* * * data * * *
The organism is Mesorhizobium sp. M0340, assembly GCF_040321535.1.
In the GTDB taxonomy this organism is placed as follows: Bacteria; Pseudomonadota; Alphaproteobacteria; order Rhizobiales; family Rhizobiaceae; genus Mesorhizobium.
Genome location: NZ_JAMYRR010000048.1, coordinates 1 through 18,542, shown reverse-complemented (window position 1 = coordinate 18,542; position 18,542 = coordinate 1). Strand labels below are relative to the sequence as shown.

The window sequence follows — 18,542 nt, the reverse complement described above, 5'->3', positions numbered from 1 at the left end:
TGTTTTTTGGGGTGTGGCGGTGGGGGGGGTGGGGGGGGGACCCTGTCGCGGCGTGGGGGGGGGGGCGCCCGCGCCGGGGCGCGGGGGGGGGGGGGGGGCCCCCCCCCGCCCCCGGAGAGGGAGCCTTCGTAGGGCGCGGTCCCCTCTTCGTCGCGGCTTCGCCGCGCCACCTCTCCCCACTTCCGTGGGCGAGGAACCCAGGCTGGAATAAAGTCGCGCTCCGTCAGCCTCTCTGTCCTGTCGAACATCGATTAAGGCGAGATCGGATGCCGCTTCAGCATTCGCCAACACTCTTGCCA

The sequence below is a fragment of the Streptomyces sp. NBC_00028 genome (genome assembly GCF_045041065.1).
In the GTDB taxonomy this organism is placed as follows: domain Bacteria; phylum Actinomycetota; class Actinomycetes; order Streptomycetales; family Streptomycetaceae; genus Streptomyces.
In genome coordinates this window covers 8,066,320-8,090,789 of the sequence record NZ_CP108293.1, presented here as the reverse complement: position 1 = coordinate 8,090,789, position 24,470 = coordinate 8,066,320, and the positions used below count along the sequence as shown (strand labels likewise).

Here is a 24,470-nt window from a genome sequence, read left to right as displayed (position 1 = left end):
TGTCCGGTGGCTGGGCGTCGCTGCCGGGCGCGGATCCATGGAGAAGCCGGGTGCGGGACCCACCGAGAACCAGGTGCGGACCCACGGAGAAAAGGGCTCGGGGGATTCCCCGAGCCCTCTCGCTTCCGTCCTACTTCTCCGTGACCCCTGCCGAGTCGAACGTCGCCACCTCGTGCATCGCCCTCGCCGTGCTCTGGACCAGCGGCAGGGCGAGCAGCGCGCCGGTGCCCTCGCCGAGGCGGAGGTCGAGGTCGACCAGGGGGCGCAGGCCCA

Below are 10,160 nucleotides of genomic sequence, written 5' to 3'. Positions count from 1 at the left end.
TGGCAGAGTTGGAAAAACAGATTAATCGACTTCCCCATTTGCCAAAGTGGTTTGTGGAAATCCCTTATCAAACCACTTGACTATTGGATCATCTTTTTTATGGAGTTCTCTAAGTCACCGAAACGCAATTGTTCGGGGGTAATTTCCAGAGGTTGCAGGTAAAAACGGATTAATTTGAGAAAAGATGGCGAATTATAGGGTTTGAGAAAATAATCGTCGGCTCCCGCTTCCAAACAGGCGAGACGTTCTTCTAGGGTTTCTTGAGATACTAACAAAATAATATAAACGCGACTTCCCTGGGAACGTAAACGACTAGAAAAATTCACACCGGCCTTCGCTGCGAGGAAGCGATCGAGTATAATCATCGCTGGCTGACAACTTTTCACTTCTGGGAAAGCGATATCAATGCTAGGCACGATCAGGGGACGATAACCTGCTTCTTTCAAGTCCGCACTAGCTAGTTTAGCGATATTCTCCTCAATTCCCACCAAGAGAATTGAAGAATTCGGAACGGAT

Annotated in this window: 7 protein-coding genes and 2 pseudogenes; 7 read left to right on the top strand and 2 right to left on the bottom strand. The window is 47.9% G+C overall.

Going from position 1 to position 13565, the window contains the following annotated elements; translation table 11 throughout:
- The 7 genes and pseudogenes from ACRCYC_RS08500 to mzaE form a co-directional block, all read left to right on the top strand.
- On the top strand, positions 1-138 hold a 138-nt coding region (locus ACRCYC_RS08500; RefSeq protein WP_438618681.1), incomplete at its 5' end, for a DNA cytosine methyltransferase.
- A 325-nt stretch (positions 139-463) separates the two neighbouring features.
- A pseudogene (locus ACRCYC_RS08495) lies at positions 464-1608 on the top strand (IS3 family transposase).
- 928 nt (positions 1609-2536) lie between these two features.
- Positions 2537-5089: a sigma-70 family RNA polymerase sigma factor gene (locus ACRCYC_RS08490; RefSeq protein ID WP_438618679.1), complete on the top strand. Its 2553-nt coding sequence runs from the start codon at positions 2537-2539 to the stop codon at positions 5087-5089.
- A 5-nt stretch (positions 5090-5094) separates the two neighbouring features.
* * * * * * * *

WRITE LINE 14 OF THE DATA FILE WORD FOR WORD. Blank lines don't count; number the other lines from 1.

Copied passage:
Going from position 1 to position 13565, the window contains the following annotated elements; translation table 11 throughout: